Saturday, October 28, 2023

Stay Out, on BET+

It is getting harder to make old fashioned voodoo-themed horror movies, but on paper, this one would sound like it found the key to unlock that subgenre for hyper-sensitive viewers. For Donovan Jones’s Uncle Rufus, voodoo was a means to protect himself from mid-Twentieth Century racism in Blue Ridge, Georgia. Unfortunately, his uncanny powers claim several innocent victims in Jared Safier’s Stay Out, which is now streaming on BET Plus.

Much to his surprise, Jones is informed he is the sole heir of his long-deceased uncle and aunt’s estate, primarily consisting of the family home that has languished for decades (hence the tape across the door, cautioning: “stay out”). Apparently, the incompetence of the firm handling the probate reached levels requiring state bar intervention. Be that as it may, Jones reluctantly agrees to travel to Blue Ridge, which apparently still has quite a backwards reputation. In fact, the only other black family living in town are William and Lauren, with their rebellious, Blue Ridge-hating teen daughter Raveen. However, for most of the film, they really will not have anything to do with Donovan Jones.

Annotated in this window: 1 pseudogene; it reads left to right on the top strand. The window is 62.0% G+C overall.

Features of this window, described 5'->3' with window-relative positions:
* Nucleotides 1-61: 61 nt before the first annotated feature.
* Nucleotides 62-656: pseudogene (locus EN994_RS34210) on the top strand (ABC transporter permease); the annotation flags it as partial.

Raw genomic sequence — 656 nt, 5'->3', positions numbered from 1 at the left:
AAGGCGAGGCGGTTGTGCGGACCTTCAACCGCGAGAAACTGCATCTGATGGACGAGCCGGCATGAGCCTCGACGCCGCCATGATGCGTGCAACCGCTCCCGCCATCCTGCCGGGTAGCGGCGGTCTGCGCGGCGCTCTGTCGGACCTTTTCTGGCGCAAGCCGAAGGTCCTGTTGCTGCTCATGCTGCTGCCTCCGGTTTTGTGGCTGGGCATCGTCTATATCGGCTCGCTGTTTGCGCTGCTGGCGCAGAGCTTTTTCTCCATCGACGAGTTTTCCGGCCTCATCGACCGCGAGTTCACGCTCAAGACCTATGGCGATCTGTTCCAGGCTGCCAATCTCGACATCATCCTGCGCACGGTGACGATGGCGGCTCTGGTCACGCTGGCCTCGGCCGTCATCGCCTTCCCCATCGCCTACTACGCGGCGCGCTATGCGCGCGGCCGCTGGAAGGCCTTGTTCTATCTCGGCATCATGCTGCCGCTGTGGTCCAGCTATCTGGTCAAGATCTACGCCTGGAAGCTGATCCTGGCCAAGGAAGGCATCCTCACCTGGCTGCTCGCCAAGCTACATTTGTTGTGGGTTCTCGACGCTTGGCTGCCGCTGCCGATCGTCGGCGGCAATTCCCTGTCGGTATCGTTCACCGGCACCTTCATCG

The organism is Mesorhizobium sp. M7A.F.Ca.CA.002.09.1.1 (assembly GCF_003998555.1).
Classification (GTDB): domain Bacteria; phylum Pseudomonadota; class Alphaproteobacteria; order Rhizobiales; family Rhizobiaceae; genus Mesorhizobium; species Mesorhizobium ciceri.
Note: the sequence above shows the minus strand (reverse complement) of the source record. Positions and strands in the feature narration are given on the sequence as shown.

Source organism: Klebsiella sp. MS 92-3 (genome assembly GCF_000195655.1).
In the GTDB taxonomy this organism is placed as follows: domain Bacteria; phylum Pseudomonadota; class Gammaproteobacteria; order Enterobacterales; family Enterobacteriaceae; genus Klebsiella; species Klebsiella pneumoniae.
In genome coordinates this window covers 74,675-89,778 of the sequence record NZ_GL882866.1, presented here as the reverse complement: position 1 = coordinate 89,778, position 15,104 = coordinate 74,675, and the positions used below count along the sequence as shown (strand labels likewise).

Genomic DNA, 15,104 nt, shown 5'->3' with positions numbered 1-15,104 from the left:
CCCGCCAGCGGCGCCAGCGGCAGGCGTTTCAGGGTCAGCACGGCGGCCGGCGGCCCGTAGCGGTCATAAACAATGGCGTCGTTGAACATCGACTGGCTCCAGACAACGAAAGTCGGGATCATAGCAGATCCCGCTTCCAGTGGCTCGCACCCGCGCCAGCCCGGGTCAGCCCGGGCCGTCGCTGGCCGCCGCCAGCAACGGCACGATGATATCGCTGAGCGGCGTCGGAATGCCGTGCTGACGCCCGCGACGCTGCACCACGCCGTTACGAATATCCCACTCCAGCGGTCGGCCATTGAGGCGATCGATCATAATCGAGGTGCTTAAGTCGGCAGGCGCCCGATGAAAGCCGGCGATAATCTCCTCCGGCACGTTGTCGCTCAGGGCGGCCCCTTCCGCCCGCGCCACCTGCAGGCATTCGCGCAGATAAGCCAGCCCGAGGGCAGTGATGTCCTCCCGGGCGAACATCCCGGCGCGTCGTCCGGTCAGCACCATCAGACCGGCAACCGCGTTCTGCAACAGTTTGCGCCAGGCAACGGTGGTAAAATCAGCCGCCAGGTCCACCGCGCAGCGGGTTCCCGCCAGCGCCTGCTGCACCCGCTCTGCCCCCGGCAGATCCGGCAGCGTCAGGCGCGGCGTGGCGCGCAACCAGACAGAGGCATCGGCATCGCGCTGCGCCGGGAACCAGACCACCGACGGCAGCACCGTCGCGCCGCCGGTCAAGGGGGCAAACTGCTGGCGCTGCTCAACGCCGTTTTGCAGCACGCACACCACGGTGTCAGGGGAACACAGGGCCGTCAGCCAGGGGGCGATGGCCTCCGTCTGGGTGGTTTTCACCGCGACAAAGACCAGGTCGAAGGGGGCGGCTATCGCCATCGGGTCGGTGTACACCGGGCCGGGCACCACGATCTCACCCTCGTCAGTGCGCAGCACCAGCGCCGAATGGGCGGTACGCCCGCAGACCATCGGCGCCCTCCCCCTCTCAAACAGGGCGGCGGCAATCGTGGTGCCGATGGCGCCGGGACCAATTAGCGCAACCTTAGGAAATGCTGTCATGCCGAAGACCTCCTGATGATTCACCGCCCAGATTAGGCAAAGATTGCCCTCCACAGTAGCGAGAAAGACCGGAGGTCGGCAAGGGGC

Instead, Uncle Rufus periodically possesses his nephew’s body, using it to murder the descendants of the men who murdered him. It is always deeply traumatizing for Jones, who tries to fight it, but without success. Of course, he usually gets stuck with the clean-up. He probably should have listened to the spooky homeless man who warned him to leave while he still could.

Stay Out
is presumably intended as horror, but it is hard to tell from the poky execution. Safier has a momentum-killing habit of repeating expositional dialogue in multiple scenes. The first act is so slow and flabby, most streamers will probably bail before the first murder.

Still, as Jones, Kareem J. Grimes handles the freak-outs quite nicely and Christopher Sky is impressively sinister as Uncle Rufus. Dane DiLiegro is also notable for first getting some laughs and then having a nice serious moment as Jones’s inappropriately randy co-worker, Graham. Unfortunately, their efforts are fatally undermined by the slow pacing and weak writing.

In fact, Safier and screenwriters Anthony D. Bell and Quinn Early also sabotage the anticipated sense of cathartic retribution. Do not let the title’s presumably intentional echo of
Get Out fool you. Stay Out really isn’t woke. Frankly, you could argue it reflects a conservative worldview, in which unchecked power leads to tragic horrors—but it still drags. Not recommended, Stay Out is now streaming on BET Plus.